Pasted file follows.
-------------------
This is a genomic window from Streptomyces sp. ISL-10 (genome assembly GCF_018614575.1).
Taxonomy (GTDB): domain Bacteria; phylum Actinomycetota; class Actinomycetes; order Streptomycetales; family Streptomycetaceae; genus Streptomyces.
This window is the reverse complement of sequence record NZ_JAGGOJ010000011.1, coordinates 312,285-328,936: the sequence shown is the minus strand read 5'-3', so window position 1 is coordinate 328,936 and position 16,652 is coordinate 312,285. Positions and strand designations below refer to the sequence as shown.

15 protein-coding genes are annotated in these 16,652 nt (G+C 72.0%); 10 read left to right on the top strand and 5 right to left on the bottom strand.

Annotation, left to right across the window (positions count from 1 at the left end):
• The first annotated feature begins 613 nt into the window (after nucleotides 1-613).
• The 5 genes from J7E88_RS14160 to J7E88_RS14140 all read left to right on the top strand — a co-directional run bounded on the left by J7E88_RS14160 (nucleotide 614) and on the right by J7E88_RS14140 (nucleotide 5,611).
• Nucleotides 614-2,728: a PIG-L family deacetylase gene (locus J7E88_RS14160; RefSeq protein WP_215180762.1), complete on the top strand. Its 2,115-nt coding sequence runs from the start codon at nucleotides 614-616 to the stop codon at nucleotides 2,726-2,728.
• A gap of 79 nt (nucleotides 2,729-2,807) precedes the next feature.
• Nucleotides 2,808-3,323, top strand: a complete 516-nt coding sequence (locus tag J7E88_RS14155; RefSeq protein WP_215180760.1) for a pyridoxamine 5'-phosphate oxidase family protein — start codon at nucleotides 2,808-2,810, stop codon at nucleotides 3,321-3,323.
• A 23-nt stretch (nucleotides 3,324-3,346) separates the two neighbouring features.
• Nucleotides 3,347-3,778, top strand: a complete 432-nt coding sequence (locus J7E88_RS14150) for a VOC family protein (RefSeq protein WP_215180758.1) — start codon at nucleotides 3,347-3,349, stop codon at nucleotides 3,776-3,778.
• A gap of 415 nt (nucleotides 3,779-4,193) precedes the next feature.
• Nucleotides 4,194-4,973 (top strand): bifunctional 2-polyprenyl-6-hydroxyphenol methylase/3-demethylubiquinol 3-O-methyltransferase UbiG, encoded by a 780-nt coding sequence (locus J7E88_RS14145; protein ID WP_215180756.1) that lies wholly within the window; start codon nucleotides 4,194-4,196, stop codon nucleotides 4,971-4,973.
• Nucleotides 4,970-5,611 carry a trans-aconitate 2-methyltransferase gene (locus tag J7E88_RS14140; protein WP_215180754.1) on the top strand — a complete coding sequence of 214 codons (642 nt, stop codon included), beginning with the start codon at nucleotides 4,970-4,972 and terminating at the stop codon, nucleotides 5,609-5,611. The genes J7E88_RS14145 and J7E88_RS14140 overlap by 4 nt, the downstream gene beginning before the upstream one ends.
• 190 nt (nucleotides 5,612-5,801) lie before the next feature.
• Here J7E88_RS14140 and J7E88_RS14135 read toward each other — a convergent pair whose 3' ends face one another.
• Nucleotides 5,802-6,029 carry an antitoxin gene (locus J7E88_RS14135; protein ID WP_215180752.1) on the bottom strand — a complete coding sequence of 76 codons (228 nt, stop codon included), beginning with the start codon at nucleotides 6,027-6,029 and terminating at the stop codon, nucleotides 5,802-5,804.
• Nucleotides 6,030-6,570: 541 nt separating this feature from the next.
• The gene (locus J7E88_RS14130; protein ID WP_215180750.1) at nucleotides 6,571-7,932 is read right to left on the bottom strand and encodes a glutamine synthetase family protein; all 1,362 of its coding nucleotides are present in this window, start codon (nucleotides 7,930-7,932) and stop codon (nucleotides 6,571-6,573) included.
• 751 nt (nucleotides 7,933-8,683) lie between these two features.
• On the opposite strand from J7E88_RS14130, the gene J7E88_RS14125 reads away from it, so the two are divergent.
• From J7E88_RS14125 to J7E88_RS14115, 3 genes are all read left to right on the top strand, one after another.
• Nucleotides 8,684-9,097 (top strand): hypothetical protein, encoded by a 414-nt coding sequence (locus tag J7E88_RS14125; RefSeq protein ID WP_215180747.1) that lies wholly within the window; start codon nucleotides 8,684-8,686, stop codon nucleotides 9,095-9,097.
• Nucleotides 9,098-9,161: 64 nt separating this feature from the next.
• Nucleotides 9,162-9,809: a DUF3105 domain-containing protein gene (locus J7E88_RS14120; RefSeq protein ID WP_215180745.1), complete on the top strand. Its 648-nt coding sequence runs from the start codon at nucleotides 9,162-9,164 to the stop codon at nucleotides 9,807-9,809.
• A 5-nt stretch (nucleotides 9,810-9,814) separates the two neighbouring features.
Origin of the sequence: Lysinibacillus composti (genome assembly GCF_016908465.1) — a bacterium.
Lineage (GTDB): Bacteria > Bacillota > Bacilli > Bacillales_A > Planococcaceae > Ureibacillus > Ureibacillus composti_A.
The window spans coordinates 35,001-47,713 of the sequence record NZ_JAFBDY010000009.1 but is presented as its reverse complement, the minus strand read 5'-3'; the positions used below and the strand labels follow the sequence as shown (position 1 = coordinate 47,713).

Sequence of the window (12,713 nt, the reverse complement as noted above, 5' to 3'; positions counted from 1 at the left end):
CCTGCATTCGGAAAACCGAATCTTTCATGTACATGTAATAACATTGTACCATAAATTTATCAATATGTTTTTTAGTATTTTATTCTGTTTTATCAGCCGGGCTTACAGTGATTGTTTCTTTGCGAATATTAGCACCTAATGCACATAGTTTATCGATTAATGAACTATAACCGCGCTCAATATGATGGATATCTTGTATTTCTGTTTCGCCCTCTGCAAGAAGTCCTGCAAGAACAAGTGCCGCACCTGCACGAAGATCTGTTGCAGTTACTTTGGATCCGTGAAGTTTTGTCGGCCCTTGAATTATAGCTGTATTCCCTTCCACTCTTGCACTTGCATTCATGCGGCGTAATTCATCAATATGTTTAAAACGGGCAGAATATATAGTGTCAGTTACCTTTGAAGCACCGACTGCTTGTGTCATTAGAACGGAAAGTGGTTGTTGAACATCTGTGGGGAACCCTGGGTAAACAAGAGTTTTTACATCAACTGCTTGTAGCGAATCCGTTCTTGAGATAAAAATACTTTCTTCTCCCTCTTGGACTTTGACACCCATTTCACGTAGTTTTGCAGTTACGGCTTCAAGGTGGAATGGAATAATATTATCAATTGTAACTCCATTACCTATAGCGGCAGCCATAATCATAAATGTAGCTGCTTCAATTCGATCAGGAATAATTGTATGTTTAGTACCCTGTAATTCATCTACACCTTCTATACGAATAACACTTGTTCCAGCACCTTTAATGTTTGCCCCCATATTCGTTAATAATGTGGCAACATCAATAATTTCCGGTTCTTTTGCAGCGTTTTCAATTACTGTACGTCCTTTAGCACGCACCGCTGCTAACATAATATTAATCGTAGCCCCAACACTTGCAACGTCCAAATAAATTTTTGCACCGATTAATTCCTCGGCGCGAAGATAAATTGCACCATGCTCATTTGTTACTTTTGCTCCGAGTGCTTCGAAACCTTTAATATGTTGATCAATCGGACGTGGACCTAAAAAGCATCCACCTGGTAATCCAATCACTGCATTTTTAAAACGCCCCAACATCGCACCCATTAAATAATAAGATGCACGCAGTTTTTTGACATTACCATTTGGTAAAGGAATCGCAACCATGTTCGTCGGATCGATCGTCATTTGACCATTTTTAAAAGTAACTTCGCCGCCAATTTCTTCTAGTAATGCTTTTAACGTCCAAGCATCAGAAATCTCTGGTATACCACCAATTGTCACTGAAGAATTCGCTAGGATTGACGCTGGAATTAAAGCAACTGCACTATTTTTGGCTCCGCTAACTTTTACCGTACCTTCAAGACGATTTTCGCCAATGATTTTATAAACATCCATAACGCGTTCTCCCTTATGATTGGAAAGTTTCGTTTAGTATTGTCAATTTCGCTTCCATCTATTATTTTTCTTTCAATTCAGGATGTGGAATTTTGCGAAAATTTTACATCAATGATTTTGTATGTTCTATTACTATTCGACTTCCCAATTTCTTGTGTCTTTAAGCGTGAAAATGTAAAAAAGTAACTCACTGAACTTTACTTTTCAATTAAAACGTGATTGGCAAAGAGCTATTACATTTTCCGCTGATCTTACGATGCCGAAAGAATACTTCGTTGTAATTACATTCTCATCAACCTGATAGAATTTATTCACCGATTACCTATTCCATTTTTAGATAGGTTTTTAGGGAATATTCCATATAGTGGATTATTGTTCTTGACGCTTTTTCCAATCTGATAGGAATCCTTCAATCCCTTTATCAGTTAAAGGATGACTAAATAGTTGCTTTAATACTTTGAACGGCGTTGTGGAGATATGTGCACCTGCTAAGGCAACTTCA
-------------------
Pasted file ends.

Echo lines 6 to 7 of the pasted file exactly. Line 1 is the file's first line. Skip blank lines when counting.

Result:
• The first annotated feature begins 613 nt into the window (after nucleotides 1-613).
• The 5 genes from J7E88_RS14160 to J7E88_RS14140 all read left to right on the top strand — a co-directional run bounded on the left by J7E88_RS14160 (nucleotide 614) and on the right by J7E88_RS14140 (nucleotide 5,611).